If you're parenting a member of the 5-and-under crowd, you're probably familiar with those baffling episodes when your child seems to be operating in a universe with its own line of reasoning and conduct -- for instance, when your 2-year-old gleefully stomps on his balloon from a birthday party and then demands that you un-pop it.
These cognitive lapses can be especially perplexing because your kid's mastery of life skills and language is constantly improving, so it's easy to forget how much he still doesn't get. "Children are great mimics who sometimes use complicated phrases even before they fully understand their meaning," says Kristin Lagattuta, Ph.D., associate professor of psychology at the University of California, Davis. And despite the fact that their brains are developing at a dizzying pace from birth to age 6, young kids aren't yet capable of fully organizing the vast pool of information they're accumulating, which explains some of the quirky things they say and do.
To learn more, we took a tour of life on Planet Kids to report back on how you can successfully parent your mini Martian.
PLANET-KIDS RULE Mom can fix anything!
REAL-WORLD RULE Do-overs aren't always possible.
You were trying to be helpful when you pulled the straw off the juice box and out of the plastic wrapper before handing it over to your toddler during a playdate. You had no idea she wanted to do it all by herself. Now she keeps screaming, "Put it back!" Does she really think you have the ability to re-create the original packaging? (Oh, yes. Most definitely yes.)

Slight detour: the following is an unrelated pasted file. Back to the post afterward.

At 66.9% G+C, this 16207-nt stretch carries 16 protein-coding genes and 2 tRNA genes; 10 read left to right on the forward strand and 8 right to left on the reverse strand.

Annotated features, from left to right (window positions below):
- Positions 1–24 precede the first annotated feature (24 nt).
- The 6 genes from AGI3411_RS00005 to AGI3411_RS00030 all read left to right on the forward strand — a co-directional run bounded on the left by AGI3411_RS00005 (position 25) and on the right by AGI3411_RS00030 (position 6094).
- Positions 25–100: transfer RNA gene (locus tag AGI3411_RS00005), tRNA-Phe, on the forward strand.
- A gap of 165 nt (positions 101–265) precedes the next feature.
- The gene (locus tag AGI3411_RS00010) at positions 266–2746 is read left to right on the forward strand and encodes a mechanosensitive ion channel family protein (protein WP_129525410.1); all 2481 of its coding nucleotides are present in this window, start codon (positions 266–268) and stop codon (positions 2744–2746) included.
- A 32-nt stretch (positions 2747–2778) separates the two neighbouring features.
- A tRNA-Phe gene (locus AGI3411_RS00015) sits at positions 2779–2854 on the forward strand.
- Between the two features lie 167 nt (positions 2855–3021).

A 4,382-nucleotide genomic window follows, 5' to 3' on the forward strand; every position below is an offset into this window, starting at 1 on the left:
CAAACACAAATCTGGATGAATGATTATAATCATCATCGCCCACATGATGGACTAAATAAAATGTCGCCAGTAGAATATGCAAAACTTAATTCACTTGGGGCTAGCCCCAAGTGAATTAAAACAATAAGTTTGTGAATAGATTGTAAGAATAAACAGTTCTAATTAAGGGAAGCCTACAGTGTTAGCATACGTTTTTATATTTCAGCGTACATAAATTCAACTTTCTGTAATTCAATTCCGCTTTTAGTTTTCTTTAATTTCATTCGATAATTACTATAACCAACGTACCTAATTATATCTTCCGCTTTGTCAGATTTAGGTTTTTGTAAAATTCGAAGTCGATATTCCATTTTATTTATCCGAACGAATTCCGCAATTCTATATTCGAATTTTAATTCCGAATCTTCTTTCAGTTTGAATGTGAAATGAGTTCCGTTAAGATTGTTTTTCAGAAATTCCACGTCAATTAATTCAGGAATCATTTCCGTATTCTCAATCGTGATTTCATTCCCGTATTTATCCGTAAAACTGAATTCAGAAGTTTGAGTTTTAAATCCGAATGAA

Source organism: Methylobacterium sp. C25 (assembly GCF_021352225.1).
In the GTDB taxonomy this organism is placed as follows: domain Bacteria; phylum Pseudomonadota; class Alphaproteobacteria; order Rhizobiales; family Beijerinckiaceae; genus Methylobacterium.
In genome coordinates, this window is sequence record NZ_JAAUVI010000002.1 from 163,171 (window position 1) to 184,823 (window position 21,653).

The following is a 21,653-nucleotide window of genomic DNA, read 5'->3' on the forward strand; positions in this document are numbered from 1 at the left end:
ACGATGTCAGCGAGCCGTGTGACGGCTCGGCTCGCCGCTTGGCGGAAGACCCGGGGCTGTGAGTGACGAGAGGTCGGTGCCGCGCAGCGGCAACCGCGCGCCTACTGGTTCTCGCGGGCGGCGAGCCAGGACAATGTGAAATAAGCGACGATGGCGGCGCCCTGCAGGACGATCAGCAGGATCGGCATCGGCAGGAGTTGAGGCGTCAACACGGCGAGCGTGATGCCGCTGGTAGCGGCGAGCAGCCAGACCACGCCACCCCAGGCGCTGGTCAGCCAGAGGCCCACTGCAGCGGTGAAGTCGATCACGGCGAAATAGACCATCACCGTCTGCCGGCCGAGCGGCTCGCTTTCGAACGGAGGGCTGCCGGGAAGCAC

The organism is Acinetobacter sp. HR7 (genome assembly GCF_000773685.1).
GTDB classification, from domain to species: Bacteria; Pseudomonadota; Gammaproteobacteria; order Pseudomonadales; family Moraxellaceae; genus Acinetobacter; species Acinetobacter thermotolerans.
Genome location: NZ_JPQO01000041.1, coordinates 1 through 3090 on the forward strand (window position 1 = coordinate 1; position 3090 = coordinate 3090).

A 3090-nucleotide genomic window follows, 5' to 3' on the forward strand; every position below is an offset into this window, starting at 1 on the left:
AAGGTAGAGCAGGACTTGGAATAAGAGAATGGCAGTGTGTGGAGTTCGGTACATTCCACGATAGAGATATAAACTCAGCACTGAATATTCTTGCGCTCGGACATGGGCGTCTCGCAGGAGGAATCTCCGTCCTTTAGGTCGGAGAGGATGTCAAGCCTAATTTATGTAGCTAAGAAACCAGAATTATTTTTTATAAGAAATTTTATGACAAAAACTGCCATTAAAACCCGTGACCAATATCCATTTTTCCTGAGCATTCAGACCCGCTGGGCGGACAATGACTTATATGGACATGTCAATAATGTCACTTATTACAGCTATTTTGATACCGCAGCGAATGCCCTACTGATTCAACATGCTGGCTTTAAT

What's Going On in That Head "Toddlers believe adults are very powerful," says Doris Bergen, Ph.D., distinguished professor of educational psychology at Miami University, in Oxford, Ohio. "They don't doubt that if you want to change something, you can." From your child's perspective, you're not taking the problem seriously enough and, worse, you're choosing not to do anything to help.
How to Deal She needs to feel as if you "get" the magnitude of her disappointment, so try to use language that she'll understand. Stomp the ground and say, "Mommy moved the straw and Zoe got mad. Big mad!" Reassure her you won't do it again. Then grab some tape -- seriously. "Tape works wonders on all kinds of things that go wrong, including reattaching a straw to a juice box or putting a ripped photo back together," says Dr. Lagattuta. Your clumsy tape job may look terrible to you, but from your toddler's perspective, you acknowledged a problem and made way for a do-over.
PLANET-KIDS RULE Everything that happened in the past was "yesterday."
REAL-WORLD RULE There's a difference between the immediate and distant past.
Your 3-year-old loves to talk about his favorite memories. His ability to call up details, like how his older cousin sprained her ankle the last time she visited, underscores his brainpower. But it concerns you that all of his reveries begin with "Remember yesterday when..."
What's Going On in That Head Your preschooler is rapidly grasping the basic sequence of before-now-after. (First we packed for vacation, then we went to the beach, and now we're home.) His mind, however, can't yet categorize between yesterday and last month, says Dorothy Singer, Ph.D., senior research scientist emeritus of psychology at Yale University and coauthor of A Piaget Primer: How a Child Thinks. The past truly is all yesterday's news to him.
How to Deal Casually plant the seeds for comprehending time. Sing the days-of-the-week song when you get dressed in the morning. Talk about how Monday through Friday are school or day-care days and Saturday and Sunday are home days. Make like a nursery-school teacher and hang a monthly calendar in your kitchen at eye level for your kiddo. Keep a marker next to it so that you or he can proudly mark off each day. When reading together, ask about time: "Was the mommy owl gone a long time or a short time?"